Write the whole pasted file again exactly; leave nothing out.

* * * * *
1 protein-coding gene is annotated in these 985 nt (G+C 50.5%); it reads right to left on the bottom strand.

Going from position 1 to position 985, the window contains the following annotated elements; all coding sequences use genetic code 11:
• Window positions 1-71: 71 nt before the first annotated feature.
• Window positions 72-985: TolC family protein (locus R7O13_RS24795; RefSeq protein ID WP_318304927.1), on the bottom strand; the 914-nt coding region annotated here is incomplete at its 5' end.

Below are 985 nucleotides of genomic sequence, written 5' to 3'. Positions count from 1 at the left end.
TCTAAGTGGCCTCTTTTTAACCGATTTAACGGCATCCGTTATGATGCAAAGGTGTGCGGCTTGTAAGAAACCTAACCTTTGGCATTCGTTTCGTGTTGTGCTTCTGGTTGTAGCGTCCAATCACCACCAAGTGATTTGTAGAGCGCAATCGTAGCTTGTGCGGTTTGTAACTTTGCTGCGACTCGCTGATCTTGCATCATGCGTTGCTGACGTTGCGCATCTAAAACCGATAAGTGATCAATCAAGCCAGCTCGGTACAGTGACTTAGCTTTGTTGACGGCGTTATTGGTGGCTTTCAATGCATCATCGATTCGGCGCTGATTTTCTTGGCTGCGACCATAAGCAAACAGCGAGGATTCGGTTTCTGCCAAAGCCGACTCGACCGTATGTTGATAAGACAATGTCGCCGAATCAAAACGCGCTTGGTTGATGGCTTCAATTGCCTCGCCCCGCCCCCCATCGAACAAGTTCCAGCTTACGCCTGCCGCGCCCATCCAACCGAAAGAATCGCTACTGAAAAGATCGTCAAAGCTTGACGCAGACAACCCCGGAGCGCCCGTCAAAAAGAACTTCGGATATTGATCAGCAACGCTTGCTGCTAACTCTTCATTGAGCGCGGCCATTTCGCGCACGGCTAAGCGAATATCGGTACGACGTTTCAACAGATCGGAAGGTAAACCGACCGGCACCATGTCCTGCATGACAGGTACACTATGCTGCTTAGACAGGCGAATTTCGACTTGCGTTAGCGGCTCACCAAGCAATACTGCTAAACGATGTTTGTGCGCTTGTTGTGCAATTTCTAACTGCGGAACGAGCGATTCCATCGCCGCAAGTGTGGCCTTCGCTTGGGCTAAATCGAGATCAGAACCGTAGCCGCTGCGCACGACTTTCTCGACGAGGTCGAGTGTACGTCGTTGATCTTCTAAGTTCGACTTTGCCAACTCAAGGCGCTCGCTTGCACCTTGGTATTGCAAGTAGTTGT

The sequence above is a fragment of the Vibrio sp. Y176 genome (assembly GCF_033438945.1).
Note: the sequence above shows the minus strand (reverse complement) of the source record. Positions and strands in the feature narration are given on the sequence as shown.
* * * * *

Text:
1 protein-coding gene is annotated in these 985 nt (G+C 50.5%); it reads right to left on the bottom strand.

Going from position 1 to position 985, the window contains the following annotated elements; all coding sequences use genetic code 11:
• Window positions 1-71: 71 nt before the first annotated feature.
• Window positions 72-985: TolC family protein (locus R7O13_RS24795; RefSeq protein ID WP_318304927.1), on the bottom strand; the 914-nt coding region annotated here is incomplete at its 5' end.

Below are 985 nucleotides of genomic sequence, written 5' to 3'. Positions count from 1 at the left end.
TCTAAGTGGCCTCTTTTTAACCGATTTAACGGCATCCGTTATGATGCAAAGGTGTGCGGCTTGTAAGAAACCTAACCTTTGGCATTCGTTTCGTGTTGTGCTTCTGGTTGTAGCGTCCAATCACCACCAAGTGATTTGTAGAGCGCAATCGTAGCTTGTGCGGTTTGTAACTTTGCTGCGACTCGCTGATCTTGCATCATGCGTTGCTGACGTTGCGCATCTAAAACCGATAAGTGATCAATCAAGCCAGCTCGGTACAGTGACTTAGCTTTGTTGACGGCGTTATTGGTGGCTTTCAATGCATCATCGATTCGGCGCTGATTTTCTTGGCTGCGACCATAAGCAAACAGCGAGGATTCGGTTTCTGCCAAAGCCGACTCGACCGTATGTTGATAAGACAATGTCGCCGAATCAAAACGCGCTTGGTTGATGGCTTCAATTGCCTCGCCCCGCCCCCCATCGAACAAGTTCCAGCTTACGCCTGCCGCGCCCATCCAACCGAAAGAATCGCTACTGAAAAGATCGTCAAAGCTTGACGCAGACAACCCCGGAGCGCCCGTCAAAAAGAACTTCGGATATTGATCAGCAACGCTTGCTGCTAACTCTTCATTGAGCGCGGCCATTTCGCGCACGGCTAAGCGAATATCGGTACGACGTTTCAACAGATCGGAAGGTAAACCGACCGGCACCATGTCCTGCATGACAGGTACACTATGCTGCTTAGACAGGCGAATTTCGACTTGCGTTAGCGGCTCACCAAGCAATACTGCTAAACGATGTTTGTGCGCTTGTTGTGCAATTTCTAACTGCGGAACGAGCGATTCCATCGCCGCAAGTGTGGCCTTCGCTTGGGCTAAATCGAGATCAGAACCGTAGCCGCTGCGCACGACTTTCTCGACGAGGTCGAGTGTACGTCGTTGATCTTCTAAGTTCGACTTTGCCAACTCAAGGCGCTCGCTTGCACCTTGGTATTGCAAGTAGTTGT

The sequence above is a fragment of the Vibrio sp. Y176 genome (assembly GCF_033438945.1).
Note: the sequence above shows the minus strand (reverse complement) of the source record. Positions and strands in the feature narration are given on the sequence as shown.